Posts tagged homosexuality
Review: A Single Man (2009)

"I wanted this not to be a gay story or a straight story but to be a human story." --Tom Ford

As anyone who knows me can tell you, I don’t really care much about fashion.  It’s just not one of those things I find to be interesting or important.  I hear the word “Prada” and the first thing I think of is Meryl Streep.  But despite my complete and utter ignorance about this element of Western culture, I wasn’t surprised to learn that A Single Man director Tom Ford is the former creative director of Gucci and now runs his own fashion label.  Who else would be able to combine framing, color and design into such memorable imagery?

Indeed, even if you walk away from Ford’s directorial debut feeling let down by the overall product, it can’t be denied that the man has a gift for the aesthetic.  The film is set in the early 1960s and follows George Falconer (Colin Firth), a gay university professor struggling to cope with the death of his partner Jim (Matthew Goode).  It’s been eight months since the fatal car crash, and George has decided that he can’t take the grief anymore.  Today will be his last day before committing suicide.  It’s a bleak premise, and the cinematography acts as a visual representation of George’s spirit.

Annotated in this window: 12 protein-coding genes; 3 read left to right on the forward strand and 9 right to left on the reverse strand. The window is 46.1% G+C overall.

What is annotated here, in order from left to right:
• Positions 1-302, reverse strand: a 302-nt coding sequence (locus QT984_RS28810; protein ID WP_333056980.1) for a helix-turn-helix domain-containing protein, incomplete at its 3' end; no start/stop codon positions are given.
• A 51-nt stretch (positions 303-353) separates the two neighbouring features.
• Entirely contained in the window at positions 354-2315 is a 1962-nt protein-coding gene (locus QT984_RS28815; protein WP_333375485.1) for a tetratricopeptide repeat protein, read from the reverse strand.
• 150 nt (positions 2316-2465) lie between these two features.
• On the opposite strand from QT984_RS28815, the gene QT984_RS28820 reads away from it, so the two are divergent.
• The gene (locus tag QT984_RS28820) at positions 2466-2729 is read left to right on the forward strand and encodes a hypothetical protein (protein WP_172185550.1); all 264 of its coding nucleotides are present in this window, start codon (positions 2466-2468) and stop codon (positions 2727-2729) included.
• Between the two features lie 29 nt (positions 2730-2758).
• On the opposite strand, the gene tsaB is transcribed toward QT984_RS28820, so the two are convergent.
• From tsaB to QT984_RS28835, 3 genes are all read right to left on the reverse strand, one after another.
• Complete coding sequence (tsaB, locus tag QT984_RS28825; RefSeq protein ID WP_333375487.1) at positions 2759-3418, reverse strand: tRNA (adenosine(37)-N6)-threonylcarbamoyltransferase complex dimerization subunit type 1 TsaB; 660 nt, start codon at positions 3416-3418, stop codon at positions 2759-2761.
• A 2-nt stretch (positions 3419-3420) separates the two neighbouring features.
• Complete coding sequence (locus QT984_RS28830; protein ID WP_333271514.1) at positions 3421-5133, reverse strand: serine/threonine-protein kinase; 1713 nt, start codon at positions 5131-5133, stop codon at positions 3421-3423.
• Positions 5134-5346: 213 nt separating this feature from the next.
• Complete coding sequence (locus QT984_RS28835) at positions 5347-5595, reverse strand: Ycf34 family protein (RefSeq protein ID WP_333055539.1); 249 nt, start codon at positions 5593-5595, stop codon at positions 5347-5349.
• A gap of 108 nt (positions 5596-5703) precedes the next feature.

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Feature: Filmmaker screens controversial doc at NCSU

Note: The following article was originally published in Technician on April 10, 2008.


Film screening brings award-winning director to campus

The Film Studies program sponsored a screening last Monday night of the award-winning documentary film For The Bible Tells Me So. The screening was held in cooperation with the Full Frame film festival, which concluded in Durham over the weekend.

The film follows five Christian families and how each responds to the realization that one of their children is gay. It also contains interviews with several prominent religious figures about different interpretations of biblical passages commonly used to condemn homosexuality. Director Daniel Karslake was present at the screening and described the film's examination of faith and sexuality as something he personally related to in his own spiritual life.

"It was actually my faith, ironically, that brought me out of the closet and made me really acknowledge who I was," Karslake said. "Most of the time it's the faith background of gay and lesbian kids that drives them toward suicide and suppressing it."

The audience at the screening consisted of about 70 people, some of whom were students. Afterward, the writer-director participated in a brief Q&A with the crowd.

"I think it was very well received," Karslake said. "Very few people left for the Q&A, and that's always a good sign.  Unless someone says, 'OK, last question,' people could stay forever and talk about this."

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